Police in Chinatown seize grisly haul of endangered species

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The Independent Online

A large and grisly collection of body parts from endangered animals has been seized by police in a raid on a traditional Chinese medicine shop in London, showing that the outlawed trade is continuing.

A large and grisly collection of body parts from endangered animals has been seized by police in a raid on a traditional Chinese medicine shop in London, showing that the outlawed trade is continuing.

About 300 parts of animals, ranging from bears and musk deer to wild asses, monkeys, sea-horses and turtles, were found in the shop in Wardour Street in Soho, which is part of London's Chinatown.

Several species of plant, also believed to be endangered in the wild, were also seized, and all the specimens are currently being analysed.

The raid was part of Operation Charm, Scotland Yard's initiative against the illegal trade in endangered species in London. Since its launch in 1995, Operation Charm has been responsible for the seizure of more than 25,000 items made from endangered species. Many of these have been traditional Chinese remedies, but other seizures have included shahtoosh shawls (made from the wool of the critically endangered Chiru antelope of Tibet and western China), ivory and taxidermy.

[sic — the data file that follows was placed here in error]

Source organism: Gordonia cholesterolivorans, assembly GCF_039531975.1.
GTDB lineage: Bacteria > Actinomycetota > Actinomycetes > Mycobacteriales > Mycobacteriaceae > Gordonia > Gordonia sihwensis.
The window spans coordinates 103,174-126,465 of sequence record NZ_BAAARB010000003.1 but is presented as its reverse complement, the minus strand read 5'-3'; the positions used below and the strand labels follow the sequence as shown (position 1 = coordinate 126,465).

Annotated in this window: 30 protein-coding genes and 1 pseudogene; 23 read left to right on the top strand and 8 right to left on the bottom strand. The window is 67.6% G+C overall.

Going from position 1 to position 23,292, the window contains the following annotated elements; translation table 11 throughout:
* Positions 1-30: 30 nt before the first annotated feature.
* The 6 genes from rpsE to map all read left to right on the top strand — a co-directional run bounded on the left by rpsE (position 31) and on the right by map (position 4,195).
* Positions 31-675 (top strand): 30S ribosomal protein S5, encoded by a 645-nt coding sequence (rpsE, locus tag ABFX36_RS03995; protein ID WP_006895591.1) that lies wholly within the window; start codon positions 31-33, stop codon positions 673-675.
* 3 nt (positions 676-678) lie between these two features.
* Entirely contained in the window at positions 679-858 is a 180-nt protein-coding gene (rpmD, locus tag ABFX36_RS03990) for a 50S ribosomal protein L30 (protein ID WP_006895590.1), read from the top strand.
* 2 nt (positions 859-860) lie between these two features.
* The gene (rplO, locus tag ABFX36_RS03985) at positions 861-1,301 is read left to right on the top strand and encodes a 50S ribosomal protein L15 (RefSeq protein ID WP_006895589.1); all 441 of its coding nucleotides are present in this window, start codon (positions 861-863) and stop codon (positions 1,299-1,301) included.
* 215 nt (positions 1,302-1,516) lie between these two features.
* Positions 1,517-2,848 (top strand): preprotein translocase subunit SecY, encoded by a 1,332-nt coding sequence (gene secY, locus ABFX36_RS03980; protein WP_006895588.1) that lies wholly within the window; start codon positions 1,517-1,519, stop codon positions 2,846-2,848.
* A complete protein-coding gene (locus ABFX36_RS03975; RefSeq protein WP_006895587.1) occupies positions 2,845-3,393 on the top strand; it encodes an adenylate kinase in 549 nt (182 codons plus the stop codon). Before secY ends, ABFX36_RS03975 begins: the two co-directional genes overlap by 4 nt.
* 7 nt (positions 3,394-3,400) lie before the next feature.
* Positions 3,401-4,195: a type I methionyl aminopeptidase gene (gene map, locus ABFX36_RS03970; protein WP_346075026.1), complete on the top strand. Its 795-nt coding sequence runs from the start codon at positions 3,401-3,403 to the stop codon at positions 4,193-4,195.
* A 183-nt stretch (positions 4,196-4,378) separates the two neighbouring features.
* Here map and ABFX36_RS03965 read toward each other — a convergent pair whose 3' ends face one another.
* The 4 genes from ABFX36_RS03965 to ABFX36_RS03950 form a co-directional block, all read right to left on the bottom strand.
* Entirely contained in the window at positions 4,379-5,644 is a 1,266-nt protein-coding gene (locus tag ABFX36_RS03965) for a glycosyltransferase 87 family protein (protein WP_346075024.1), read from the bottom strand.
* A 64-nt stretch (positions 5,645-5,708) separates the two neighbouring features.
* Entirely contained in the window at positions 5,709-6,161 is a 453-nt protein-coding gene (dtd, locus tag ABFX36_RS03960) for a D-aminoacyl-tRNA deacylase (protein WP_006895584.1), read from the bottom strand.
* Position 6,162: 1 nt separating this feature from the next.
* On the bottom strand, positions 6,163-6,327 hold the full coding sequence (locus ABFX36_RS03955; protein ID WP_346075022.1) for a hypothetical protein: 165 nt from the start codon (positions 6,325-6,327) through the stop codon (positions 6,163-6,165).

The police have tried to keep the support of the Chinese community – the raid on the shop was carried out by officers from the Yard's community-based Chinatown Unit, as well as from the Wildlife Crime Unit. The search warrant was issued under the Control of Trade in Endangered Species (Enforcement) Regulations 1997, which make it illegal to sell, keep for sale or buy any item that claims to be made from an endangered species. The owner of the shop is being interviewed with a view to possible prosecution.

Chinese medicine has used animal parts for thousands of years but its impact on wildlife has increased as its popularity has spread. Some estimates put the number of traditional Chinese remedy shops in London at more than 1,000. Soaring demand and rising prices have fuelled poaching, often, in the case of species such as tigers, bears and rhinos, just as habitat loss is putting the wild animals under pressure in their home ranges.

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